Organic complexes of unrefined and milled kaolin: An infrared spectroscopic study.

ILLES, Jane. (2000). Organic complexes of unrefined and milled kaolin: An infrared spectroscopic study. Doctoral, Sheffield Hallam University (United Kingdom)..

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Aim: to characterise the surface sites present on unrefined and ball milled Cornish kaolin, with a view to ultimately determining the mode of interaction between the mineral and industrially significant organic molecules. Milling and temperature were found to affect the structure of kaolin and types of surface sites present. These changes were monitored primarily by variable temperature diffuse reflectance infrared Fourier transform spectroscopy (VT DRIFTS) and other complementary techniques including XRD and TGA. Curve fitting of the VT DRIFT spectra was used to aid characterisation of the types of water present on the mineral surface. The diagnostic probe molecule pyridine was used to identify the changes in reactive acid sites present as temperature increased both before and after milling, and oleic acid was used as a representative adsorbate to analyse the effects of carboxylic acid treatment.As ball milling time increased, so did the kaolin agglomerate size and the amount of surface sorbed water. The types of water present on the surface of unrefined and ball milled Cornish kaolin have been characterised, and grouped into four main types -strongly hydrogen bonded, moderately strongly hydrogen bonded, weakly hydrogen bonded and very weakly hydrogen bonded. The different water environments were observed using DRIFTS in the bending and stretching regions of the spectrum. Changes in the stretching region were generally less distinct, since the bands were broader than in the bending region. However, changes in both regions were elucidated by curve fitting of the VT DRIFT spectra, and certain bands appeared to have similar thermal behaviour.Freshly milled samples had a greater proportion of strongly hydrogen bonded water compared with the other, more weakly bonded types. Aged samples had less total surface sorbed water, and relatively less strongly hydrogen bonded water compared with the more weakly bonded species.Pyridine displaced the more strongly hydrogen bonded water (an effect similar to ageing). A dehydrated halloysite impurity was found which intercalated pyridine. VT XRD showed that deintercalation occurred at c 100 °C. The hydrogen bonding nature of the halloysite-pyridine interactions became less pronounced as milling increased. Pyridine adsorption to kaolin was via Bronsted sites in the unmilled kaolin. As milling time increased the mineral surface took on Lewis acid character and less hydrogen bonding occurred. Bronsted associations were present in all the milled (and unmilled) samples and became more significant as milling time increased (as more surface water was present). In addition to the intercalation reaction between halloysite and pyridine, this probe molecule is likely to bind to exposed (broken) edge sites on kaolin and/or halloysite, or to sorb between the slightly expanded mineral layers at the edges of the mineral stacks.Oleic acid adsorption onto kaolin at pH 3, was via surface adsorption of monodentate. Acid precipitate was loosely associated with the surface via hydrocarbon chain interactions with the adsorbed salt. At pH 9, total surface adsorption was low. Adsorbed species were monodentate in character. Mono- and dioleate were present as loosely bound surface precipitates. At pH 12 the salt was associated with the surface in the bridged bidentate form. Adsorption was high due to hydrocarbon chain associations with micelles, containing some trapped acid species. The precipitate at pH 12 was strongly held, and there was no significant reduction in intensity after washing.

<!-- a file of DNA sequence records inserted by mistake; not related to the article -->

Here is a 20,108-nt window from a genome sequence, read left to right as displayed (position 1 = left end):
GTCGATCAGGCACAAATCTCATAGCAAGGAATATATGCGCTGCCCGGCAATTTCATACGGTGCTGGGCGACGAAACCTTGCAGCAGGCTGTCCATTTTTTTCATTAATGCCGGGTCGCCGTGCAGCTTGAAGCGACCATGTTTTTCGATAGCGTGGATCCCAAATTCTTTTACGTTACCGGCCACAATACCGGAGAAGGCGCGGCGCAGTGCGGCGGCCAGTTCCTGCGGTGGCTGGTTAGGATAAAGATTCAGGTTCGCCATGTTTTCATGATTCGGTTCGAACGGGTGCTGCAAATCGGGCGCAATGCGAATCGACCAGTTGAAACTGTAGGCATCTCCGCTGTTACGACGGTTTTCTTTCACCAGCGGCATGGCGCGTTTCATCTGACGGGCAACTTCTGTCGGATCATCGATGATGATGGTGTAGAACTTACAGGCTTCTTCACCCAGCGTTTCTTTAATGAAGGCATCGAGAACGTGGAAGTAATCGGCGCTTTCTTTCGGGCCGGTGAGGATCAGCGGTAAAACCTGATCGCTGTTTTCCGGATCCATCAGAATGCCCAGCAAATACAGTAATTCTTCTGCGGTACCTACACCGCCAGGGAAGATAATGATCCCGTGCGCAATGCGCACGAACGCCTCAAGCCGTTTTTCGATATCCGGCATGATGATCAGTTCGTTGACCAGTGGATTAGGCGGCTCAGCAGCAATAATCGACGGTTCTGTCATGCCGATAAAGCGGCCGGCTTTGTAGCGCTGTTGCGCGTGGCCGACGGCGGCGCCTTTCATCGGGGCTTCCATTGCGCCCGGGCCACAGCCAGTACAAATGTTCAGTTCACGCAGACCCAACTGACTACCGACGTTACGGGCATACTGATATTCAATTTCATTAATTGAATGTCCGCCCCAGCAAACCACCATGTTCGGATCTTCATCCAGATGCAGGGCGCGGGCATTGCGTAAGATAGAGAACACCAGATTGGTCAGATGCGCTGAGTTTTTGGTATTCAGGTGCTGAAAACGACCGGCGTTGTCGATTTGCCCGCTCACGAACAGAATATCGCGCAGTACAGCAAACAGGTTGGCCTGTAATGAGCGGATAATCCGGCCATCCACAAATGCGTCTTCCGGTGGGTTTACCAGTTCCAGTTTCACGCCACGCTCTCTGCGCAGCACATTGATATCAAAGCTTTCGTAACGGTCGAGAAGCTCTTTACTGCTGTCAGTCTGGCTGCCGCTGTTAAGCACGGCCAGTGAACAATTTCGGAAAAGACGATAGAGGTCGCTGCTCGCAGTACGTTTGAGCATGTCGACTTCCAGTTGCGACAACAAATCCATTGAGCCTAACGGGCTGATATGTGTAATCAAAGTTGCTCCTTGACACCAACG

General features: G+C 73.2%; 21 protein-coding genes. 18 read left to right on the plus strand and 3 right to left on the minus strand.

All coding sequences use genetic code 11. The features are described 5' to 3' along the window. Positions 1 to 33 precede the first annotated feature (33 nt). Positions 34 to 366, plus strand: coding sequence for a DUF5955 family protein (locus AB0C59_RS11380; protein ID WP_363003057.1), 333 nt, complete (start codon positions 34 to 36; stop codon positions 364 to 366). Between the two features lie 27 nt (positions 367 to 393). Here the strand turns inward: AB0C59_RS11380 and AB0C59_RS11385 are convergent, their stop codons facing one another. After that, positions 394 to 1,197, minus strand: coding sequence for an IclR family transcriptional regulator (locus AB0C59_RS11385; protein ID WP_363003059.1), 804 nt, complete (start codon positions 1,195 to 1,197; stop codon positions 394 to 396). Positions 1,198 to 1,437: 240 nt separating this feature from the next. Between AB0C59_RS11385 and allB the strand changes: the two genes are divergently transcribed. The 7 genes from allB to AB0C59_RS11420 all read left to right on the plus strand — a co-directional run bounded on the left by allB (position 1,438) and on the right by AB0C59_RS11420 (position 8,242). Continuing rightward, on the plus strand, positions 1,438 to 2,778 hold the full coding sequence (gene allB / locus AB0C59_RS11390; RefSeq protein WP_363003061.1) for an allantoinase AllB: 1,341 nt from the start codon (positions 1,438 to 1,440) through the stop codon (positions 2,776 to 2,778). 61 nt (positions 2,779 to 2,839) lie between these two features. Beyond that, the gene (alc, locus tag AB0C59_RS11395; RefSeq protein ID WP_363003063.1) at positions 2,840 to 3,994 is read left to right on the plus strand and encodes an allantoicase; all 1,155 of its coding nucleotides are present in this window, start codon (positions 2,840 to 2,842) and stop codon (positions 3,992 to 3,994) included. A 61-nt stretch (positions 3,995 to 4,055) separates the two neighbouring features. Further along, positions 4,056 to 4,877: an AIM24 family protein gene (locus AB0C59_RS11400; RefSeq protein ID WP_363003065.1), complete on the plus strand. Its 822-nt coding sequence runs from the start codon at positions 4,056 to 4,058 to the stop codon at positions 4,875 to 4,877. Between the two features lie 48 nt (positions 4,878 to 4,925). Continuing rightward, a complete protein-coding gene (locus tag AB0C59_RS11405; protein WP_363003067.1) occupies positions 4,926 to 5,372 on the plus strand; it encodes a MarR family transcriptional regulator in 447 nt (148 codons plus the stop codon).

Item Type: Thesis (Doctoral)
Thesis advisor - Breen, Christopher [0000-0002-5637-9182]
Thesis advisor - Yarwood, Jack
Additional Information: Thesis (Ph.D.)--Sheffield Hallam University (United Kingdom), 2000.
Research Institute, Centre or Group - Does NOT include content added after October 2018: Sheffield Hallam Doctoral Theses
Depositing User: EPrints Services
Date Deposited: 10 Apr 2018 17:20
Last Modified: 03 May 2023 02:07

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